Well, not with the two groups we're going to look at first. I couldn't believe how totally separate they were.
Two personality traits appear to underlie their many behavioral differences: cat people are more empathetic and curious about people, and dog people more oriented toward things; and cat people are more content with a simple life, and dog people are more status-striving. There's a third one that might be reduced somehow to one or both of the other two: cat people are more sensitive to holding things sacred, taboo, and pure, while dog people are more permissive and profaning.
Again, that'll take an extended series of comparisons to provide all the rich convincing detail, but for now we'll run a fairly controlled experiment. We want to make sure that the two groups we're comparing are very similar in most of the unimportant ways -- age, race, class, sex, etc. -- and we'd like for there to be a fairly honest signal of how cat-loving or dog-loving they are, not just asking them if they like one or the other.
The clothing retailers Urban Outfitters and American Apparel target the same demographic group -- young, white, educated, urban, liberal, more female than male. And they both have pet sections on their websites: here is UO's "pet shop," and here is AA's pets section. Presumably the selection reflects what the audience is into, or else they'd be losing money stocking the wrong stuff.
Every one of the 66 items at American Apparel are not only dog-related -- they are for the dogs themselves to wear. At Urban Outfitters, there's 1 item that is both cat and dog-themed, 2 that are neither, and of the remaining 60, 45 of them (or 75%) are cat-themed and 15 dog-themed. Only a few of the cat items are meant to be used by the cat (pet houses), while a good chunk of the dog items are meant for the dog itself (cape, bowtie, etc.).
Doggie sweatsuit from AA
Ceramic cat knob from UO
So, cat people do not treat their pets as pawns in a status contest played by the owner, while one of the primary motivations of dog people is to use their pet as a fashion accessory to broadcast the owner's lifestyle to their rivals in the status competition. It doesn't matter which arena they're battling it out in; that will only affect which choice of dog they bring along to duel it out with the other dog owners. E.g., pitbull for ghetto thugs, Pomeranian for childless yuppie women, and so on.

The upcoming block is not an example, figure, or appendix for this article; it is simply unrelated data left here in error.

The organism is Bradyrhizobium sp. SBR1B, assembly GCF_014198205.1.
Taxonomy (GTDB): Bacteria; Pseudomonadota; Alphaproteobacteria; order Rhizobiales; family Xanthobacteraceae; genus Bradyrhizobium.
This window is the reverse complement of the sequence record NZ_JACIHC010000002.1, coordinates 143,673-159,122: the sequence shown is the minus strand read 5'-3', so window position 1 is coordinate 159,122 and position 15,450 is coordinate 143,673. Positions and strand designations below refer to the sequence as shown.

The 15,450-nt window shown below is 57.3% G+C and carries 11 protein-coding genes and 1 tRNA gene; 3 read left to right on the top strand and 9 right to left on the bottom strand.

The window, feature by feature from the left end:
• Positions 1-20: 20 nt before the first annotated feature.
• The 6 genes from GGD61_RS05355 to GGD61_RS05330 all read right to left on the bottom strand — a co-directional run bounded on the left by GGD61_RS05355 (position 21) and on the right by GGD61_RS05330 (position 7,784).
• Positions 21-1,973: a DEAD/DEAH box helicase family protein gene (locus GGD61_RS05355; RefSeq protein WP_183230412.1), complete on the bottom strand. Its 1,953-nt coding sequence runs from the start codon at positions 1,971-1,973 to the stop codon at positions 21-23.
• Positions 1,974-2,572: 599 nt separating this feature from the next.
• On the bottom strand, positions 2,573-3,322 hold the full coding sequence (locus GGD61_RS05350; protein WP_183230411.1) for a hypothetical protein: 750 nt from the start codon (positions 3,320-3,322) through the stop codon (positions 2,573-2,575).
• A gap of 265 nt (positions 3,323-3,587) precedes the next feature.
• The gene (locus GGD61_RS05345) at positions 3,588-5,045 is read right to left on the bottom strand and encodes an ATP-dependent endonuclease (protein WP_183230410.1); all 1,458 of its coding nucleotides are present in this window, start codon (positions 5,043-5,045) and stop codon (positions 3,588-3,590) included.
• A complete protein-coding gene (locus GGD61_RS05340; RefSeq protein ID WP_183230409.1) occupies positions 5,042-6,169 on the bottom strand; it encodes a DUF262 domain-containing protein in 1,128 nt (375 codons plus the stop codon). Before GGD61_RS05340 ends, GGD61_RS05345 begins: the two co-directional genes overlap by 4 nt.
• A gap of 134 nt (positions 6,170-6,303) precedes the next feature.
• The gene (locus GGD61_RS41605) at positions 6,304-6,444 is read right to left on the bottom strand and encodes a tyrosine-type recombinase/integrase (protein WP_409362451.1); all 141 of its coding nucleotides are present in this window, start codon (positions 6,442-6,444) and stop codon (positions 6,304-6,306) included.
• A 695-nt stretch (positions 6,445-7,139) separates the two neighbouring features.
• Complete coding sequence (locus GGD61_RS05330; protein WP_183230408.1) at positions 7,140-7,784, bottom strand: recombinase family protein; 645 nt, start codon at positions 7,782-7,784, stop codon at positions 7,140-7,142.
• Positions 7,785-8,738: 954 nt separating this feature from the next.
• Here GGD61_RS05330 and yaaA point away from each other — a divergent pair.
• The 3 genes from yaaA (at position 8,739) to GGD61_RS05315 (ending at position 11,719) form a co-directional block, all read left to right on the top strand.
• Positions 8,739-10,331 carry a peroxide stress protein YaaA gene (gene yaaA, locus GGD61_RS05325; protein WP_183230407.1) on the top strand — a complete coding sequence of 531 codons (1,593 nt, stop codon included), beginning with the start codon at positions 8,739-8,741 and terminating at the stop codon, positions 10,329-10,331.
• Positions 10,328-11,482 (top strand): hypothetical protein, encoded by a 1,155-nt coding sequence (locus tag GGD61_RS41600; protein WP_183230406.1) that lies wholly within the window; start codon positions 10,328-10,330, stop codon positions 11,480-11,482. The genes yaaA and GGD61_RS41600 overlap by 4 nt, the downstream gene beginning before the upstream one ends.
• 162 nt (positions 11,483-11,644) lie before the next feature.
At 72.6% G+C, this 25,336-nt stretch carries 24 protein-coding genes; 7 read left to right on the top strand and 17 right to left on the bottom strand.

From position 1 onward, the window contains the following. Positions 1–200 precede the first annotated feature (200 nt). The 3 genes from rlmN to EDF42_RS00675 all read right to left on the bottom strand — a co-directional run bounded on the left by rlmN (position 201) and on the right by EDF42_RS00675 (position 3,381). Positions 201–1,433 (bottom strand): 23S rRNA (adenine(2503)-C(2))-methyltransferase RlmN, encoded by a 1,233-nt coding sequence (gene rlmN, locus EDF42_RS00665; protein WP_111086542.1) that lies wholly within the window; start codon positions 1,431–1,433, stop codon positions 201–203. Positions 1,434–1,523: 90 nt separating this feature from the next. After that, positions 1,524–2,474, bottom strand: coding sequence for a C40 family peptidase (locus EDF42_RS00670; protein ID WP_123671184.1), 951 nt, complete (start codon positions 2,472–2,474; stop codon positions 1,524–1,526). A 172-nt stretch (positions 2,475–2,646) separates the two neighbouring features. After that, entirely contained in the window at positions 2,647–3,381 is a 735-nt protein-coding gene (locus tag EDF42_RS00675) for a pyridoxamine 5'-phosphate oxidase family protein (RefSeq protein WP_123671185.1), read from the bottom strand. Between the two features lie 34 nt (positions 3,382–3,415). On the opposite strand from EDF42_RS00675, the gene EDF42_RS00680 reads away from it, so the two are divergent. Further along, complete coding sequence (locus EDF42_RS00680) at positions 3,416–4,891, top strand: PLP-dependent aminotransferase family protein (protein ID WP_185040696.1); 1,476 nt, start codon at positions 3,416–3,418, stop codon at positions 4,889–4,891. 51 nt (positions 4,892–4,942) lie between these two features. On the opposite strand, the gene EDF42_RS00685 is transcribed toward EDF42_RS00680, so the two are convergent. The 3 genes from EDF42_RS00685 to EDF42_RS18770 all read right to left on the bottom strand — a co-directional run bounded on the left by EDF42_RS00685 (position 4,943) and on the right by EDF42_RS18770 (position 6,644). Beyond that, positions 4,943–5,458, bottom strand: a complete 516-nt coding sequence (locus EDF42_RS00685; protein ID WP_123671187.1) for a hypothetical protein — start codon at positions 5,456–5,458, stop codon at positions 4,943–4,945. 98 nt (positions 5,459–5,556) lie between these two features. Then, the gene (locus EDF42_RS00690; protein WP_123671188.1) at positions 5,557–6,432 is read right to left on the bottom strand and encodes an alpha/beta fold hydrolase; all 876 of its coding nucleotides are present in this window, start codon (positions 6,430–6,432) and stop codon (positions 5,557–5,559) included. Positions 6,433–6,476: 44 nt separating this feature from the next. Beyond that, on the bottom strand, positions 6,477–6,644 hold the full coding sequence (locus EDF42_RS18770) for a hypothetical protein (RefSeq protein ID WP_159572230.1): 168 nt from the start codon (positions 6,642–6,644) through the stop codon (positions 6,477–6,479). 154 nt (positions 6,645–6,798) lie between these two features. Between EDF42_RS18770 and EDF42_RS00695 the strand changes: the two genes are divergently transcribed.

Cat-related merchandise is not foisted on the pet, but worn by the owner to signal the tribe they belong to (cat lovers). It is not part of a status contest because the t-shirt, sweater, etc., does not show the owner's specific cat -- like "Drop what you're doing, world, and look at my awesomely unique pet." It's either a generic cat or a well known cat, neither of which belong to the owner, and hence not one that the wearer is trying to show off or brag about in public.
Even though the two retailers cater to folks in the same demographic groups, there are other sets of striking differences between the typical shopper at each store. This tells us what types of people are likely to be single-mindedly dog-loving vs. mostly cat-loving.
Comparing the target audience at Urban Outfitters (first) and American Apparel (second), on the following dimensions, we find...
Heterosexuals (mostly) vs. queers, boy-phobic straight girls, and outright fag hags
Relatively muted gays vs. flamingly annoying gays
Vintage vs. trendy
Traditional vs. progressive
Retains classics vs. dumps iPod every couple years
Late '60s, '70s, '80s, early '90s vs. "That is so five minutes ago"
Lived-in vs. shining and new
Rustic, Mediterranean vs. Scandinavian modern
Geometric patterns vs. solid planes
Rock vs. techno
Arts and crafts / DIY vs. mass production
Nonchalant, mysterious vs. attention-whoring, obvious
Basic sense of shame vs. rationalizes shamefulness
Holds things sacred vs. whatever, get rid of it, it doesn't matter
Amateur photographer vs. selfie-snapper
Record player vs. iPhone as dream gift
Transparent irony (affectionate) vs. campy / blackface
No gym, no yoga, no jogging vs. owns array of specialized work-out gear
Girls: lets eyebrows and bush grow semi-naturally vs. plucked and napalmed (despite ad campaigns)
Guys: no manscaping, may have beard vs. trims pubes, shaves chest
And so on...
Some of these themes will keep coming up, but they won't be so black-and-white. It's good to start with a rather extreme group comparison since that lays out the rough outlines, with finer details to be left filled in by more realistic comparisons.